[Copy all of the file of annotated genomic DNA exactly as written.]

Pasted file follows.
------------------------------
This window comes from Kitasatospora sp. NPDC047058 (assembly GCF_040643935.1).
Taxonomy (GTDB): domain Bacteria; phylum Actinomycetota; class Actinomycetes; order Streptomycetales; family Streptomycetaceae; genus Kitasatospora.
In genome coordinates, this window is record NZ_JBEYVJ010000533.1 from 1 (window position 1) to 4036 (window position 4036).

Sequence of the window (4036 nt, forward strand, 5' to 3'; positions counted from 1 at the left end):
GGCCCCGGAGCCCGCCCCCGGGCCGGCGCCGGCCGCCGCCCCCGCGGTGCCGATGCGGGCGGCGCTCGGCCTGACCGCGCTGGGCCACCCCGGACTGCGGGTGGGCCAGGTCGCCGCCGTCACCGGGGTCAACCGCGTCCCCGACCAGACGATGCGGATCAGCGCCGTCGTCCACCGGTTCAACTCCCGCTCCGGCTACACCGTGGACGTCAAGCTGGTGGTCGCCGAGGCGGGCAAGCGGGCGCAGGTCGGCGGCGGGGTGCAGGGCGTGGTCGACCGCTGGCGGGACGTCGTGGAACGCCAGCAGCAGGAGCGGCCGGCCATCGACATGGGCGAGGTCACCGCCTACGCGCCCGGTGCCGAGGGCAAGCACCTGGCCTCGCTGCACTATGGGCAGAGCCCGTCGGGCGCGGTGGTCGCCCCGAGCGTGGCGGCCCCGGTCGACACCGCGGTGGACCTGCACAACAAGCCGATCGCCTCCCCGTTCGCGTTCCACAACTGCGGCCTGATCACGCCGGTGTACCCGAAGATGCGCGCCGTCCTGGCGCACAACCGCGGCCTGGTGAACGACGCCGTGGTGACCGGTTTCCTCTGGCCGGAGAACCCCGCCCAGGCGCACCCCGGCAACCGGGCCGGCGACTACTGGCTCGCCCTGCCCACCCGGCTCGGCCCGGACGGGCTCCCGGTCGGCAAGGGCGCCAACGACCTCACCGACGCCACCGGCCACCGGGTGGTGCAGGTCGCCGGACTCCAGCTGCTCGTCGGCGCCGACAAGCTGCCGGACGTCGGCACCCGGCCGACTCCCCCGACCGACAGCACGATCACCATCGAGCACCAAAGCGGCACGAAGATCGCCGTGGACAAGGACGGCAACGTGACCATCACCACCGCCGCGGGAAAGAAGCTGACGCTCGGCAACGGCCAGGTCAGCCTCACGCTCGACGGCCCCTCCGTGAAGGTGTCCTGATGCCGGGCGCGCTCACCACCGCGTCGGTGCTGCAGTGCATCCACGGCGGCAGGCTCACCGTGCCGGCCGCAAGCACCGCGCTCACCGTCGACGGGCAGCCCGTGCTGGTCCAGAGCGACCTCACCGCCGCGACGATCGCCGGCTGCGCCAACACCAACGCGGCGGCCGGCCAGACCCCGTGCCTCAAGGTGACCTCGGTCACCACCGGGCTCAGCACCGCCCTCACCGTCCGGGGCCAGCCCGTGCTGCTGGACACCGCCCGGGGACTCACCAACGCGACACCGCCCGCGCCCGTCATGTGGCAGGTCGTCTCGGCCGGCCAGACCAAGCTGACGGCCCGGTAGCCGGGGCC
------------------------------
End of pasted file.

This window comes from Kitasatospora sp. NPDC047058 (assembly GCF_040643935.1).
Taxonomy (GTDB): domain Bacteria; phylum Actinomycetota; class Actinomycetes; order Streptomycetales; family Streptomycetaceae; genus Kitasatospora.
In genome coordinates, this window is record NZ_JBEYVJ010000533.1 from 1 (window position 1) to 4036 (window position 4036).

Sequence of the window (4036 nt, forward strand, 5' to 3'; positions counted from 1 at the left end):
GGCCCCGGAGCCCGCCCCCGGGCCGGCGCCGGCCGCCGCCCCCGCGGTGCCGATGCGGGCGGCGCTCGGCCTGACCGCGCTGGGCCACCCCGGACTGCGGGTGGGCCAGGTCGCCGCCGTCACCGGGGTCAACCGCGTCCCCGACCAGACGATGCGGATCAGCGCCGTCGTCCACCGGTTCAACTCCCGCTCCGGCTACACCGTGGACGTCAAGCTGGTGGTCGCCGAGGCGGGCAAGCGGGCGCAGGTCGGCGGCGGGGTGCAGGGCGTGGTCGACCGCTGGCGGGACGTCGTGGAACGCCAGCAGCAGGAGCGGCCGGCCATCGACATGGGCGAGGTCACCGCCTACGCGCCCGGTGCCGAGGGCAAGCACCTGGCCTCGCTGCACTATGGGCAGAGCCCGTCGGGCGCGGTGGTCGCCCCGAGCGTGGCGGCCCCGGTCGACACCGCGGTGGACCTGCACAACAAGCCGATCGCCTCCCCGTTCGCGTTCCACAACTGCGGCCTGATCACGCCGGTGTACCCGAAGATGCGCGCCGTCCTGGCGCACAACCGCGGCCTGGTGAACGACGCCGTGGTGACCGGTTTCCTCTGGCCGGAGAACCCCGCCCAGGCGCACCCCGGCAACCGGGCCGGCGACTACTGGCTCGCCCTGCCCACCCGGCTCGGCCCGGACGGGCTCCCGGTCGGCAAGGGCGCCAACGACCTCACCGACGCCACCGGCCACCGGGTGGTGCAGGTCGCCGGACTCCAGCTGCTCGTCGGCGCCGACAAGCTGCCGGACGTCGGCACCCGGCCGACTCCCCCGACCGACAGCACGATCACCATCGAGCACCAAAGCGGCACGAAGATCGCCGTGGACAAGGACGGCAACGTGACCATCACCACCGCCGCGGGAAAGAAGCTGACGCTCGGCAACGGCCAGGTCAGCCTCACGCTCGACGGCCCCTCCGTGAAGGTGTCCTGATGCCGGGCGCGCTCACCACCGCGTCGGTGCTGCAGTGCATCCACGGCGGCAGGCTCACCGTGCCGGCCGCAAGCACCGCGCTCACCGTCGACGGGCAGCCCGTGCTGGTCCAGAGCGACCTCACCGCCGCGACGATCGCCGGCTGCGCCAACACCAACGCGGCGGCCGGCCAGACCCCGTGCCTCAAGGTGACCTCGGTCACCACCGGGCTCAGCACCGCCCTCACCGTCCGGGGCCAGCCCGTGCTGCTGGACACCGCCCGGGGACTCACCAACGCGACACCGCCCGCGCCCGTCATGTGGCAGGTCGTCTCGGCCGGCCAGACCAAGCTGACGGCCCGGTAGCCGGGGCC